Robert Griffin III Injury Update: Redskins Have to Be Cautious with QB's Return

Richard Langford@@noontide34Correspondent IOctober 7, 2012

LANDOVER, MD - OCTOBER 07: Quarterback Robert Griffin III #10 of the Washington Redskins is attended to after taking a hard hit against the Atlanta Falcons in the third quarter at FedExField on October 7, 2012 in Landover, Maryland. Robert Griffin III left the game after the hit. (Photo by Patrick Smith/Getty Images)
Patrick Smith/Getty Images

The Washington Redskins must exercise the utmost in caution while dealing with Robert Griffin III's concussion. 

While there are specific guidelines that must be followed and tests that must be passed before a player can return to the playing field following a concussion, the Redskins can't be content to let Griffin return simply because the protocol allows it. 

They need to make sure he is 100 percent over this head injury to help ensure this doesn't hamper the future of their franchise going forward. 

Redskins beat reporter Grant Paulsen passed along this news on Griffin from Mike Shanahan following the game. 

Mike Shanahan: Robert Griffin had a mild concussion. He didn't know the score of the game or the quarter, so he wasn't permitted to return.

— Grant Paulsen (@granthpaulsen) October 7, 2012

If that is a mild concussion, what does it take to be a major one? Only in the brutal world of the NFL could anyone call that "mild" and maintain a straight face. 

And it is probably foolish to use a term like "mild" or "minor" in any case while describing a concussion.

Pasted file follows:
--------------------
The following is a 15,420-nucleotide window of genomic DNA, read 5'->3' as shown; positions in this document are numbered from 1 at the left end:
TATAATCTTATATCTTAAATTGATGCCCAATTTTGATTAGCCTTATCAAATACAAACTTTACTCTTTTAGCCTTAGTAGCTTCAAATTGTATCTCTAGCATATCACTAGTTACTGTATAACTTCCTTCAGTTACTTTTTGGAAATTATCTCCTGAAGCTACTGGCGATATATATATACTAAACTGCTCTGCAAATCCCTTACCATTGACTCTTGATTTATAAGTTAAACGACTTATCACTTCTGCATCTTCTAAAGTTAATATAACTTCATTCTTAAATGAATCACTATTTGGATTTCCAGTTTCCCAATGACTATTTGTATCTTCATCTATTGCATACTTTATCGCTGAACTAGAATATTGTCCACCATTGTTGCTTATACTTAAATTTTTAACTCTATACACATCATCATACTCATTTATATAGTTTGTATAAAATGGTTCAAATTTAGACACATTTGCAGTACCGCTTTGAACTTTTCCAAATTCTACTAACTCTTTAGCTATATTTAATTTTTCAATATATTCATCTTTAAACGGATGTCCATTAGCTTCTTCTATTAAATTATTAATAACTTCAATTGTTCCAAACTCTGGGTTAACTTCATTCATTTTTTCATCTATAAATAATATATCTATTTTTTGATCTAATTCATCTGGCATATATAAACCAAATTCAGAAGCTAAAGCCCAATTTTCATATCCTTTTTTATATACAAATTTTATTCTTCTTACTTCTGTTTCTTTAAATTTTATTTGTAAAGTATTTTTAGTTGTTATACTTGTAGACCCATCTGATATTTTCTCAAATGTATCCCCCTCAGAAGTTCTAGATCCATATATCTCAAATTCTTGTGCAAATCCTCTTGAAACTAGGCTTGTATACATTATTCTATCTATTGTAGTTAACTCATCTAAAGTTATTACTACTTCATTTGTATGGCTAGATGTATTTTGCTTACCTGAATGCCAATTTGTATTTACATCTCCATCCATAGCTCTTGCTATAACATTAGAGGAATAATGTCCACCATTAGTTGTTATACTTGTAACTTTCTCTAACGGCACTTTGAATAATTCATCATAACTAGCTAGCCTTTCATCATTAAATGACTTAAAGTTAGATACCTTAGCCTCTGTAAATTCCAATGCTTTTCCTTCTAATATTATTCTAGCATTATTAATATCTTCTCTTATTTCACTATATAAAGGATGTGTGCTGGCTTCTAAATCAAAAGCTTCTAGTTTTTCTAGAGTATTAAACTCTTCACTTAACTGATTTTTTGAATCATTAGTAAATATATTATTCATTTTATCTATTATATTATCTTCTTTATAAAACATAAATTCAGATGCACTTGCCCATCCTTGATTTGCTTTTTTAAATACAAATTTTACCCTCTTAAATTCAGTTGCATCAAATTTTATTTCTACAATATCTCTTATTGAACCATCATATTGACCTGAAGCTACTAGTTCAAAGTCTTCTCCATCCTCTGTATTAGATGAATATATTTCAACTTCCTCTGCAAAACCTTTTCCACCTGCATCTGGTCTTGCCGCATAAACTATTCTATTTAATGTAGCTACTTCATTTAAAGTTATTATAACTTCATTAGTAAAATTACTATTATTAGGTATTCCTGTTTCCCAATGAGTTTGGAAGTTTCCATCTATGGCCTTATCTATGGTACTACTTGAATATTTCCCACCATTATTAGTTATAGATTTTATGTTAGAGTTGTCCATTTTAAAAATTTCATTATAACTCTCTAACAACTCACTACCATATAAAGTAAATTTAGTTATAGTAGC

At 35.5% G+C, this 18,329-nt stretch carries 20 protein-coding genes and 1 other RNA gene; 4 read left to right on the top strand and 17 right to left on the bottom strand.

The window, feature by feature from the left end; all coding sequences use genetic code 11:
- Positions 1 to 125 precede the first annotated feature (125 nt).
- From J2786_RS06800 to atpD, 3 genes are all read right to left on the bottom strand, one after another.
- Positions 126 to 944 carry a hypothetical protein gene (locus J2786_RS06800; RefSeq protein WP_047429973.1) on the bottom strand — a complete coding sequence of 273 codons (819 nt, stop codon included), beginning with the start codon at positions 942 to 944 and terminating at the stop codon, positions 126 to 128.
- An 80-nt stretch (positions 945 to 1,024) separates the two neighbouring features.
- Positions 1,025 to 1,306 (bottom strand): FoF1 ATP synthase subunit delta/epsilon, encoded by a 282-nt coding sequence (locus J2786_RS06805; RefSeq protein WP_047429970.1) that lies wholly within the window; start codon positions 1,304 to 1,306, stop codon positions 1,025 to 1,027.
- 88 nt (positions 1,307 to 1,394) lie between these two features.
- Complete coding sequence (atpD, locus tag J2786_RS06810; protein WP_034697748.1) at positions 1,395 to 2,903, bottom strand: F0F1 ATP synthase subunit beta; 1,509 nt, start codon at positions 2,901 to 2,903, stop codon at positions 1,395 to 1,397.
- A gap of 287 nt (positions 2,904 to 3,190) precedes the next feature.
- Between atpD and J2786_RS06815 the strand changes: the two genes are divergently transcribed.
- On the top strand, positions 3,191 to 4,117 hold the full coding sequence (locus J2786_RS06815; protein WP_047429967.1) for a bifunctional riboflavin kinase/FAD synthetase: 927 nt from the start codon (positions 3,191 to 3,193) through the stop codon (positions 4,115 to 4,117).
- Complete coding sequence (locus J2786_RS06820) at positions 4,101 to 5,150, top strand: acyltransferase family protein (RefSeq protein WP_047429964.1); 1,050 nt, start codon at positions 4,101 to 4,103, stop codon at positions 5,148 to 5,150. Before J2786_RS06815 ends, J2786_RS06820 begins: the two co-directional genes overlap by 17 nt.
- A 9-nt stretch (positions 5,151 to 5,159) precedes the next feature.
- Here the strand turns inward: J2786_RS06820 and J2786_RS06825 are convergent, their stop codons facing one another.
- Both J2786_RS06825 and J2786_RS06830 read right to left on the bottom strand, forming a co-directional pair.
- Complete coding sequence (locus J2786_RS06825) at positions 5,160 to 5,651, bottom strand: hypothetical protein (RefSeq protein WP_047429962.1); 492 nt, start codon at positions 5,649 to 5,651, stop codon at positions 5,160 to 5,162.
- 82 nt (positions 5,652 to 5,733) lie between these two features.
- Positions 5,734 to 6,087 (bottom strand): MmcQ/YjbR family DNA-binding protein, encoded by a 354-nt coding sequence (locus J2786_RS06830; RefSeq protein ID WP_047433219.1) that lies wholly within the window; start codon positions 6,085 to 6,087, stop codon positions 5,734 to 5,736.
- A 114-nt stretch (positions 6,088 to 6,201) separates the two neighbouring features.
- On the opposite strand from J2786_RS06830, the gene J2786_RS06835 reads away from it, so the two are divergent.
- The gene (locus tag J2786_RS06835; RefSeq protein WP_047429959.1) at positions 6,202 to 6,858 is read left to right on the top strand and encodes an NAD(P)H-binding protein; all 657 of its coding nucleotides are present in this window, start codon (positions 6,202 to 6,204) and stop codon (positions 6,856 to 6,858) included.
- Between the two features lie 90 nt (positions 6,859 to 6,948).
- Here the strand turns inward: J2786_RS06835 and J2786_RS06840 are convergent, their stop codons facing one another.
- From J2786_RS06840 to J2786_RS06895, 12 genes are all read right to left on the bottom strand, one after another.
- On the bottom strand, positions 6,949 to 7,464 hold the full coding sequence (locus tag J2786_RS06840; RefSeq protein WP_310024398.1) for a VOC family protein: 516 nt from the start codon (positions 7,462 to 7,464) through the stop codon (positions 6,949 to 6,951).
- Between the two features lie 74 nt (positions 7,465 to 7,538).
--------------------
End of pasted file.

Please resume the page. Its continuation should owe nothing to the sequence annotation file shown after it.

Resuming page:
Let's turn to the University of Buffalo's Associate Professor of Clinical Orthopaedics and Director of the UB Concussion Management Clinic, John J. Leddy, to shoot down the notion of minor concussions. 

There’s no such thing as a minor concussion, and the problem is that once you have one or two, you’re more likely to have a third, fourth or a fifth, and then you are at risk for sustaining cumulative and permanent damage over time. 

The realty of that quote has to be a frightening thing for players and franchises. Concussions are a slippery slope, and the understanding of their nature and long-term effects are going to lead to more and more players hanging up their spikes early. 

The Redskins must do everything they can to make sure that does not happen to Robert Griffin. If I'm in their position, I not only wait for him to pass the baseline tests, but I would be checking with him to see if there are any lingering effects. Then, when convinced he is past all symptoms, I would wait another week to play him. 

Obviously, this is not the best strategy for wins and losses this year, but it is the best strategy for the long term. 

Griffin has the potential to be this team's starting quarterback for the next 15 years or so. There is no use risking that to try and win a few extra games his rookie season. 


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